• 16 3
Does she have access to any other info other than the genitals of people between their legs and the pay? Pay is determined by many factors such as hours worked, work experience, education, job performance, and even how often raises are discussed with the employers.
There is no gender paygap that is supported by actual data and logic other than to say "average pay for women is less!" (Without considering job choices, hours worked).
Companies are trying to cut cost where they can as much as possible to compete, if they can get away with paying women less, they would just hire more women but it isn't the case.
  • 13 3
 @BikesBoatsNJeeps: Really? What field does she work in? Lets start a firm, hire only women, and we can save 30% on payroll alone! Plus we can get all the good will and ESG investment for not hiring men! We would dominate the market!

Oh wait, if that was possible it would already happen, until things normalized, and wages would equal out.
  • 10 1
 @hamncheez: already been done. A woman in the UK started a firm of only women. She wrote a book after she went out of business. Called how women destroyed her business.
  • 4 3
 @Diesel2007: I read that article. My feelings were deeply hurt, so I posted some of the wok3st articles and comments on the internet that I could muster. I felt much better afterwards and was offered a job at the FBI to suppress free speech on tech platforms, which I immediately accepted. It feels so good to cancel people; I have found my life calling. Thanks, USA.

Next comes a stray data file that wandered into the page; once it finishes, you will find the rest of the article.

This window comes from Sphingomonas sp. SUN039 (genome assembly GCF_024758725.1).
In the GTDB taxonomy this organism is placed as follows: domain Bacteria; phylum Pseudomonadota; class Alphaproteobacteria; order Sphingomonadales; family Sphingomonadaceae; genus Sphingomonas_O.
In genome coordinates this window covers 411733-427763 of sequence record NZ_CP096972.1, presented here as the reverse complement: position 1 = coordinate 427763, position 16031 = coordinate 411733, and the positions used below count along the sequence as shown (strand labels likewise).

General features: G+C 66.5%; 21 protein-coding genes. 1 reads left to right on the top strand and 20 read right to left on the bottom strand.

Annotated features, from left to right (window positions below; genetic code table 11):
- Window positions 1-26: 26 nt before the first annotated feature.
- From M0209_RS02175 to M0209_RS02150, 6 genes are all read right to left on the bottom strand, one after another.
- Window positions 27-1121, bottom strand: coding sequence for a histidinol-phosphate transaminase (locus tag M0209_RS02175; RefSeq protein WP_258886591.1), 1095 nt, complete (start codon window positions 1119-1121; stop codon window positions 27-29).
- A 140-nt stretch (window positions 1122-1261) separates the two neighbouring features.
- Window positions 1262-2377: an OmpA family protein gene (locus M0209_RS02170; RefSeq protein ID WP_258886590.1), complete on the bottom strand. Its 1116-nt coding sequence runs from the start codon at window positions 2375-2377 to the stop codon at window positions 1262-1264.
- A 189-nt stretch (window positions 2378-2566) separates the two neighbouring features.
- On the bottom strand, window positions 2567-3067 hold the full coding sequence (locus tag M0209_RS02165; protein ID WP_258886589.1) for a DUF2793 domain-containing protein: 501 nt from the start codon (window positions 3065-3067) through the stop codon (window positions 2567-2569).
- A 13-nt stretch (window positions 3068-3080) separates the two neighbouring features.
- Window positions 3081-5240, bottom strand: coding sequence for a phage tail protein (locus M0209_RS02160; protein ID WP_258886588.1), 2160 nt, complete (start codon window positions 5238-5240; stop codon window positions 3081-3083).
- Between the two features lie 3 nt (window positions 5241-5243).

• 1 2
 @hamncheez: hmmmmm, representation matters. There’s never an “end of story” like you just put out a cigarette and the discussion is over.
Some slightly forward thinking marketeers will catch on to the idea that there is a pretty big untapped market out there, and well if we try to market to them, it will inevitably increase sales.
I’m not sure that Bruni, Minaar, etc really drive sales that much, it’s a real niché sport, and most regular people have no idea who those guys are, and certainly aren’t driving sales of Stumpies and Bronsons.
  • 3 7
flag emi008 FL (Feb 2, 2023 at 9:41) (Below Threshold)
The level of ignorance in that comment, hopefully you're 14 years old?! And for it to get 26 upvote is just blowing my mind even more... But now it's less surprising that gender pay gap still persists, and guess what it is because of people like you, all of you that diminish women's performance, base you arguments on made up facts, because it makes you uncomfortable otherwise.
After being part of the 19.6 % of pro racer that don't get paid (no salary)for half of my 15 years world cup career, living of podiums prize money, bonuses, bike sales... I've had a happy career, life, but i'm not fat from being "poor", at least financially. It's all because you love it! But some company DO take advantage of that love, the lifestyle, to justify getting riders for free especially female and upcoming young males. That needs to change. I wish I could go back and say not to the sponsor that didn't want to pay me. I can't. But I won't stand for it!
  • 4 0
 @onawalk: Here is end of story- The argument put forth has no evidence to back it and doesn't logically make sense. When the argument is presented again with evidence it can be reevaluated.